Trading is not a game of exacts. Perfectionists need not apply. Markets are made up of many irration...
02/18/2005 12:00 am EST
"As a contrarian, I prefer holding a minority opinion," says Jamie Dlugosch. Cynically, he notes, "If Wall Street considers your ideas to be 'bad' ones, then you will likely be right more often than not." Here, he looks at some of his favorite out-of-favor plays.
"One of my general themes – which is almost heresy on Wall Street – is that I’m not a fan of dividend stocks. I take an old-school approach to the concept of dividends. When I’m buying shares of a corporation, I’m trusting the managers of that business to use all of the capital to generate a significant return. To me, the concept of dividends is a little bit like passing the buck. While dividends may be attractive to a certain segment of the market, I would prefer to seek superior performance through companies that are finding ways to invest that cash.
"What do I like now? In the last 13 months the market has essentially traded sideways. During that same time, earnings have grown on a double-digit basis. When those on the sidelines discover that the fear of collapse was unjustified, the longs will be rewarded with higher prices. As a result, stocks are now cheap, and I’m going to be really aggressive in my portfolios. To me this is a wonderful opportunity.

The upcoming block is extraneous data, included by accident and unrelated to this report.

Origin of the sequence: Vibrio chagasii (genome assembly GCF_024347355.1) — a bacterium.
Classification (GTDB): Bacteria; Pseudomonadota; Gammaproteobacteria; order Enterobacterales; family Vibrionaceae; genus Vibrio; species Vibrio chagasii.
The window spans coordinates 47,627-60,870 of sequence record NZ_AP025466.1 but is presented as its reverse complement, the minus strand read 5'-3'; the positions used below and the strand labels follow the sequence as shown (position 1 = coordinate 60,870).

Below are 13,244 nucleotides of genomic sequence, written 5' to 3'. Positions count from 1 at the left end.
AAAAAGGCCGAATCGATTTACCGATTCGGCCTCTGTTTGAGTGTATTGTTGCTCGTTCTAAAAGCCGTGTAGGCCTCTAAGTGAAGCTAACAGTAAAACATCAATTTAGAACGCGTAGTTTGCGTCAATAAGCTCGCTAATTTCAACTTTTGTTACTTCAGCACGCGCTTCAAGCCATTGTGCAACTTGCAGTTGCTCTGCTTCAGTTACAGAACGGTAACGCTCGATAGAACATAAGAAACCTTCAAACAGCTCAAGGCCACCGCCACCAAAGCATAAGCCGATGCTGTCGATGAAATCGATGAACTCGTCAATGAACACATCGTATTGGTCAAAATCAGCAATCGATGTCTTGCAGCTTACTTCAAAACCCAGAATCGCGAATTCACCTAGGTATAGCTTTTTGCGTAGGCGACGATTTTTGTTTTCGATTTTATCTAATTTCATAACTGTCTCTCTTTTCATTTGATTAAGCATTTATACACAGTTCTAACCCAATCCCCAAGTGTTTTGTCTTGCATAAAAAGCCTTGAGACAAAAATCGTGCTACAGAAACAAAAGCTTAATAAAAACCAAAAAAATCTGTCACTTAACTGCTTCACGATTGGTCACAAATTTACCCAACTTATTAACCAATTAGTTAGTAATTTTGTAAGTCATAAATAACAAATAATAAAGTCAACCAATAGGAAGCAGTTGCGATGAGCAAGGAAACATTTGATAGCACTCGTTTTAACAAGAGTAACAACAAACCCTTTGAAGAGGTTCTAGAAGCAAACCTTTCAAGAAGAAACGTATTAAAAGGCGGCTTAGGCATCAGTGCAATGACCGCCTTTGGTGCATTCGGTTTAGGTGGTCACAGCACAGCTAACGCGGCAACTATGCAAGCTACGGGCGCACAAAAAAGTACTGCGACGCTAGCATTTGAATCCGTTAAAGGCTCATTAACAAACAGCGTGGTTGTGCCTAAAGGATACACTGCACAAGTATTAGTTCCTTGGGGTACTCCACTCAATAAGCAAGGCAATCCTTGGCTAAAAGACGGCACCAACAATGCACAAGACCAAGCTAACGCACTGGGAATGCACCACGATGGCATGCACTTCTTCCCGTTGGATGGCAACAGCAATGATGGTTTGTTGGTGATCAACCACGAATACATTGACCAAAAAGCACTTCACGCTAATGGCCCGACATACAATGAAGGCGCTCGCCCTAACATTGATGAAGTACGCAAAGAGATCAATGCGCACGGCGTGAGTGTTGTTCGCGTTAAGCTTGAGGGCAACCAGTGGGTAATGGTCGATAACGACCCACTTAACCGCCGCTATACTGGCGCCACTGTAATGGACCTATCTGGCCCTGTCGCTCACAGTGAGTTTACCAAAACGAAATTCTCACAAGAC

"Sirius Satellite Radio (SIRI NASDAQ) is becoming one of my favorites. Early investors watched the shares peak at $60 per share, only to watch the company have difficulty proving its model. At its nadir, SIRI dropped to nearly $2. At the same time, satellite radio was just starting to take hold. We used the extreme weakness to acquire shares, and we have been rewarded thus far. And I continue to see this as an opportunity. The company now has about $7 billion in market cap. They are losing money. It’s not a pretty situation on a fundamental basis. But long-term investors have to look at what can happen in the next three to five years. Estimates on the market for satellite radio range anywhere from 15 million subscribers to 100 million. We've seen what Apple has done with its iPod, and how much momentum that gained. I think the same thing can happen with satellite radio. So I’m really optimistic with Sirius.
"Meanwhile, the airline sector has really suffered of late, and this is the kind of opportunity where I like to invest. Much of the rise in oil prices, as should be evident by recent trade, was fueled by fear and speculation, but I expect prices to decline in 2005. The airline sector has done a masterful job of converting 'fear of bankruptcy' into wage concessions. As oil prices return to a more 'normal' state, airlines will benefit greatly. The decimation of the sector will end in 2005. I'd note that I’m not talking about the discount carriers. I’m really interested in the hub and spoke airlines – the ones that are experiencing the most difficulties on an operating basis and really feel the pain of higher oil prices. American Airlines (AMR NYSE) is a favorite, as well as Delta (DAL NYSE) and Northwest Airlines (NWAC NASDAQ). Overall, I am quite bullish on the airline sector and these stocks in particular."
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